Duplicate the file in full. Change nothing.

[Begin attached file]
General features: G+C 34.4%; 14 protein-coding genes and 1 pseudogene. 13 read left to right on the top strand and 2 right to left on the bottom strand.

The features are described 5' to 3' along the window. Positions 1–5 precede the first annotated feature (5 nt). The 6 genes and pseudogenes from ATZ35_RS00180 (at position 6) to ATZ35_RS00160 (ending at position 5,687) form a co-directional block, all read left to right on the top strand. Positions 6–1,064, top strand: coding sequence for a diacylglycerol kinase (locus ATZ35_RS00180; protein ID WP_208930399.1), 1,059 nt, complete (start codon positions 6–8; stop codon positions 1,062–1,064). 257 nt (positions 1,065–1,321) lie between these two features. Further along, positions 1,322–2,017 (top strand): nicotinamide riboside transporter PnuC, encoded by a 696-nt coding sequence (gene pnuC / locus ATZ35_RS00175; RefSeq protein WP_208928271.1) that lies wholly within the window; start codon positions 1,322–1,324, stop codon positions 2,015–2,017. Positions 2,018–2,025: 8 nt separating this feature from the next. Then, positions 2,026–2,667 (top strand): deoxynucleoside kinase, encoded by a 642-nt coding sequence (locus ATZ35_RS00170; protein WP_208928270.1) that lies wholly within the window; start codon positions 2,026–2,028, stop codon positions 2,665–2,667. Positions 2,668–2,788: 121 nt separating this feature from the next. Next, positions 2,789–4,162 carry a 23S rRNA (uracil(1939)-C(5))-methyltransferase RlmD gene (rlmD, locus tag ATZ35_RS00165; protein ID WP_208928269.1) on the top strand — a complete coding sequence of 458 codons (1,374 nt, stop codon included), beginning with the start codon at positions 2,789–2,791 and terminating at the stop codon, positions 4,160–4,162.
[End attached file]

General features: G+C 34.4%; 14 protein-coding genes and 1 pseudogene. 13 read left to right on the top strand and 2 right to left on the bottom strand.

The features are described 5' to 3' along the window. Positions 1–5 precede the first annotated feature (5 nt). The 6 genes and pseudogenes from ATZ35_RS00180 (at position 6) to ATZ35_RS00160 (ending at position 5,687) form a co-directional block, all read left to right on the top strand. Positions 6–1,064, top strand: coding sequence for a diacylglycerol kinase (locus ATZ35_RS00180; protein ID WP_208930399.1), 1,059 nt, complete (start codon positions 6–8; stop codon positions 1,062–1,064). 257 nt (positions 1,065–1,321) lie between these two features. Further along, positions 1,322–2,017 (top strand): nicotinamide riboside transporter PnuC, encoded by a 696-nt coding sequence (gene pnuC / locus ATZ35_RS00175; RefSeq protein WP_208928271.1) that lies wholly within the window; start codon positions 1,322–1,324, stop codon positions 2,015–2,017. Positions 2,018–2,025: 8 nt separating this feature from the next. Then, positions 2,026–2,667 (top strand): deoxynucleoside kinase, encoded by a 642-nt coding sequence (locus ATZ35_RS00170; protein WP_208928270.1) that lies wholly within the window; start codon positions 2,026–2,028, stop codon positions 2,665–2,667. Positions 2,668–2,788: 121 nt separating this feature from the next. Next, positions 2,789–4,162 carry a 23S rRNA (uracil(1939)-C(5))-methyltransferase RlmD gene (rlmD, locus tag ATZ35_RS00165; protein ID WP_208928269.1) on the top strand — a complete coding sequence of 458 codons (1,374 nt, stop codon included), beginning with the start codon at positions 2,789–2,791 and terminating at the stop codon, positions 4,160–4,162.